York County's heroin problem has reached epidemic proportions.
That's according to people on the front lines of a battle to raise awareness about a drug afflicting all walks of life.
"It doesn't matter how you were raised, how much money you have or what color you are. No one is exempt from being a heroin addict," said York-area resident Luci Fry, who watched several members of her family become hooked on prescription opiate painkillers, then switch to heroin when they could no longer afford to buy pills.
She and her friend, Hanover resident Tracy Lawrence, held rallies in June to spread the word about the problem — and lend support to those already painfully aware of it.
"I'm interested in getting to the people who don't know about (the heroin epidemic) or who think their kid would never do this," Fry said. "If you're not educated about it, how are you going to (recognize it) in your kids?"
The rallies were sponsored by Lawrence's group, Hope vs. Heroin, which she formed after losing her 20-year-old son Aaron to heroin in 2010.
"It's part of my therapy for grief, trying to help somebody else, because I know that's what Aaron would have done," she said.
We can use all the help we can get.
So far in 2014, the number of heroin-related deaths has eclipsed the 17 reported last year — and it's still rising.
There have been 26 confirmed deaths this year, according to Coroner Pam Gay said, and there are four more suspected heroin-related deaths her office is investigating.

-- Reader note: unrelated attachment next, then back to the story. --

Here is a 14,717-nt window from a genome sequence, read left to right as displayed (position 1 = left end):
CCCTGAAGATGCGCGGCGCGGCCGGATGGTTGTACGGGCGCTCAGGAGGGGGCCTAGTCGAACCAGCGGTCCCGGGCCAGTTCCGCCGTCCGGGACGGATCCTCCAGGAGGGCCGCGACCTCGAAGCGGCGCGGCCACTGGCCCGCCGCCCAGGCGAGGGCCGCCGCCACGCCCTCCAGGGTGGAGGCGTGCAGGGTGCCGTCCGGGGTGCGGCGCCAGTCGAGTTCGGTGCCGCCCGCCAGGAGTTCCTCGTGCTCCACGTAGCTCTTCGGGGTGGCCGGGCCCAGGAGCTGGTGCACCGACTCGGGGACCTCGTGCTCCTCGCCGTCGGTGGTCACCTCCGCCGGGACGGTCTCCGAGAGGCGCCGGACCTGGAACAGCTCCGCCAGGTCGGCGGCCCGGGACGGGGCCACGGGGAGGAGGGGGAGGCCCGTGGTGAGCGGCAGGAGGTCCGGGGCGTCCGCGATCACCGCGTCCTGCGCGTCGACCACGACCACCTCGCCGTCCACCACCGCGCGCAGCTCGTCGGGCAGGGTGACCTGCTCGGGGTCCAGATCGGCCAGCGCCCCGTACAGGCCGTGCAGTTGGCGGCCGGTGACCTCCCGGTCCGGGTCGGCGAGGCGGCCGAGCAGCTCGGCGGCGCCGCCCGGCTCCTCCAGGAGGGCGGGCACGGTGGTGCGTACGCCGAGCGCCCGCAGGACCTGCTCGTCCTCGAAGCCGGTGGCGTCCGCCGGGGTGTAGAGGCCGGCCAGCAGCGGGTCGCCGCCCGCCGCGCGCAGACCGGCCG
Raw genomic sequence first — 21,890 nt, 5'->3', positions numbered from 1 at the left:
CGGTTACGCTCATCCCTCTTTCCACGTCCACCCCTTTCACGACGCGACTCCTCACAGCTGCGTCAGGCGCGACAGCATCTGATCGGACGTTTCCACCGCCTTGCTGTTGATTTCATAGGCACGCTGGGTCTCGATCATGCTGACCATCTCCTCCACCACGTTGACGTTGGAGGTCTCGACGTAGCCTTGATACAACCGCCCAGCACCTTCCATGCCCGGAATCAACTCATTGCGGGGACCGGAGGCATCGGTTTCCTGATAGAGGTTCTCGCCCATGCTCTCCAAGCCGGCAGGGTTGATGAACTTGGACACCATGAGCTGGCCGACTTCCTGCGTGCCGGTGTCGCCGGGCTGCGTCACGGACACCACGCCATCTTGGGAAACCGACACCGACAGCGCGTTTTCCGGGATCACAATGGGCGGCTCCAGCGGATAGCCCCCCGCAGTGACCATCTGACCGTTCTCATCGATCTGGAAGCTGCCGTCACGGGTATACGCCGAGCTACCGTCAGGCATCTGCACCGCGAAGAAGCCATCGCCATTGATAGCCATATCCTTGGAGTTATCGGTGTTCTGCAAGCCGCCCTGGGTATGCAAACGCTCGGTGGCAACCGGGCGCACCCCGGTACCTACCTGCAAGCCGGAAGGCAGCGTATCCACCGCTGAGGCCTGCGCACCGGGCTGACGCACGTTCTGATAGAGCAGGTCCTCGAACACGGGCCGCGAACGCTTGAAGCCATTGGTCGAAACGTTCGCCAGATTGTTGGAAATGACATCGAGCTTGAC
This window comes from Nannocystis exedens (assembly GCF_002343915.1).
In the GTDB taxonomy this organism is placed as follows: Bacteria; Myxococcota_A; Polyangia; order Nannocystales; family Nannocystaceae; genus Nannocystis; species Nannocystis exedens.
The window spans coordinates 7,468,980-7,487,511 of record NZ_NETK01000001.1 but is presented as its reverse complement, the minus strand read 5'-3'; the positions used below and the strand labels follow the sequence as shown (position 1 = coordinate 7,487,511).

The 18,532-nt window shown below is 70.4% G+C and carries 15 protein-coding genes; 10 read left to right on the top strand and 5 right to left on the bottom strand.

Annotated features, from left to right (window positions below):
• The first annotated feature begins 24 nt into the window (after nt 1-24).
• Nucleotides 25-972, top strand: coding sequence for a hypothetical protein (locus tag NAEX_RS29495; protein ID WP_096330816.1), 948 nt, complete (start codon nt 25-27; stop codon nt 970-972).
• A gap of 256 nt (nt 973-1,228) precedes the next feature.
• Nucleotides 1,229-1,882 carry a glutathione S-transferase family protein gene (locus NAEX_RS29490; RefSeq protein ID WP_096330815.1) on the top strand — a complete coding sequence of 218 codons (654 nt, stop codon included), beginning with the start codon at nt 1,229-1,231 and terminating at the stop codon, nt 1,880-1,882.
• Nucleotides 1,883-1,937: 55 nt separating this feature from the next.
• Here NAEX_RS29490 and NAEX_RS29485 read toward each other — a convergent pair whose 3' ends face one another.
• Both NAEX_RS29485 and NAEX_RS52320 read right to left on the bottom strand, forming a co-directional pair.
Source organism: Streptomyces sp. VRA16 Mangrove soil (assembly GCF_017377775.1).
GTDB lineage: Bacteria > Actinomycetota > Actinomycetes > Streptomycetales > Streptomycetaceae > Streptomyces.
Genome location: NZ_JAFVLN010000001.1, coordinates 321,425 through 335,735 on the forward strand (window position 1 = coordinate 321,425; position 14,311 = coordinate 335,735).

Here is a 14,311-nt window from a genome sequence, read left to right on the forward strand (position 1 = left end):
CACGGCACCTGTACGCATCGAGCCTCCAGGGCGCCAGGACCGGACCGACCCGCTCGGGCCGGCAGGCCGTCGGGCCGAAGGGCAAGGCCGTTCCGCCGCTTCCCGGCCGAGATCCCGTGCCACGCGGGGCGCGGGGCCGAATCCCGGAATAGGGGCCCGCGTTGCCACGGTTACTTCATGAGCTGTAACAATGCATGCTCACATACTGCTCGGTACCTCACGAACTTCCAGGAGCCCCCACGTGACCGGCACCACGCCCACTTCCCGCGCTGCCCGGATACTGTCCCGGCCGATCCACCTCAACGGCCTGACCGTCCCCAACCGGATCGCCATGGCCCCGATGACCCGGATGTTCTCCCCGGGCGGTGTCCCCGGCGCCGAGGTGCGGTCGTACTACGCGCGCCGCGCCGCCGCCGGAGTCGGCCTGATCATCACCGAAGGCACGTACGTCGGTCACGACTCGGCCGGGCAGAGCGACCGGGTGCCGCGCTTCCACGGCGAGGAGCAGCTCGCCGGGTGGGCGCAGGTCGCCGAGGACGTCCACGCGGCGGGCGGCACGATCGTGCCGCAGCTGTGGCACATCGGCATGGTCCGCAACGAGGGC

The local trend mirrors what's happening across the country, which has seen a dramatic, 45 percent increase in heroin overdose deaths from 2006 to 2010, according to the White House Office of National Drug Control Policy.
To combat the problem here at home, police and prosecutors are cracking down on drug dealers and suppliers, and they've teamed with Gay's office to form a heroin task force.
The focus of the task force, like Hope vs. Heroin, is education, spreading the word about a problem some people might not even notice.
Gay, Chief Deputy Coroner Claude Stabley and chief deputy prosecutor David Sunday will be the keynote speakers Saturday at another heroin information session, this time at Cross Roads United Methodist Church in Cross Roads.
We encourage people to attend the meeting — listen, ask questions, become a part of the discussion.
And, just maybe, they can become part of the solution.
The first step, however, has to be recognizing the problem.